The words tough, tuff sound the same but have different meanings and spellings. Why do tough, tuff sound the same even though they are completely different words?
The answer is simple: tough, tuff are homophones of the English language.
Able to withstand great strain without tearing or breaking; strong and resilient: a tough all-weather fabric.
Hard to cut or chew: tough meat.
Physically hardy; rugged: tough mountaineers; a tough cop.
Severe; harsh: a tough winter.
A rock composed of compacted volcanic ash varying in size from fine sand to coarse gravel. Also called tufa.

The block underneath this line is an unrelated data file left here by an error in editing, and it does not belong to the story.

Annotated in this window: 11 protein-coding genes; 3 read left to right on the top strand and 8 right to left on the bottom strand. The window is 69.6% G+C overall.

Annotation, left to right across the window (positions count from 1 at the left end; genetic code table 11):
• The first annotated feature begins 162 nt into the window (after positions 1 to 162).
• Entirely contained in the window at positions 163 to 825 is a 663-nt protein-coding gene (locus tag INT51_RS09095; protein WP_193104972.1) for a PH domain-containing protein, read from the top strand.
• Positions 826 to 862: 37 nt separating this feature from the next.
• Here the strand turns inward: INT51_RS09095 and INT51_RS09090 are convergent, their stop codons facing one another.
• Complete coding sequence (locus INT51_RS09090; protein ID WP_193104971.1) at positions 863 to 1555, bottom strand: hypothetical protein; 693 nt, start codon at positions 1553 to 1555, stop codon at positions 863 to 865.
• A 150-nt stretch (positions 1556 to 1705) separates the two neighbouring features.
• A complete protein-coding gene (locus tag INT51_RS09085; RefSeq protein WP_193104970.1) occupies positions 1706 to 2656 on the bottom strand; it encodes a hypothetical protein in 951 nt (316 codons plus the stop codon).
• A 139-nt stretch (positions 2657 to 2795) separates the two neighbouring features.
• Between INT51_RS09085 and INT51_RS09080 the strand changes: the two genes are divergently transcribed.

Definitions from The American Heritage® Dictionary of the English Language, 4th Edition and Wordnik.
Homophones (literally "same sound") are usually defined as words that share the same pronunciation, regardless of how they are spelled.
If they are spelled the same then they are also homographs (and homonyms); if they are spelled differently then they are also heterographs (literally "different writing").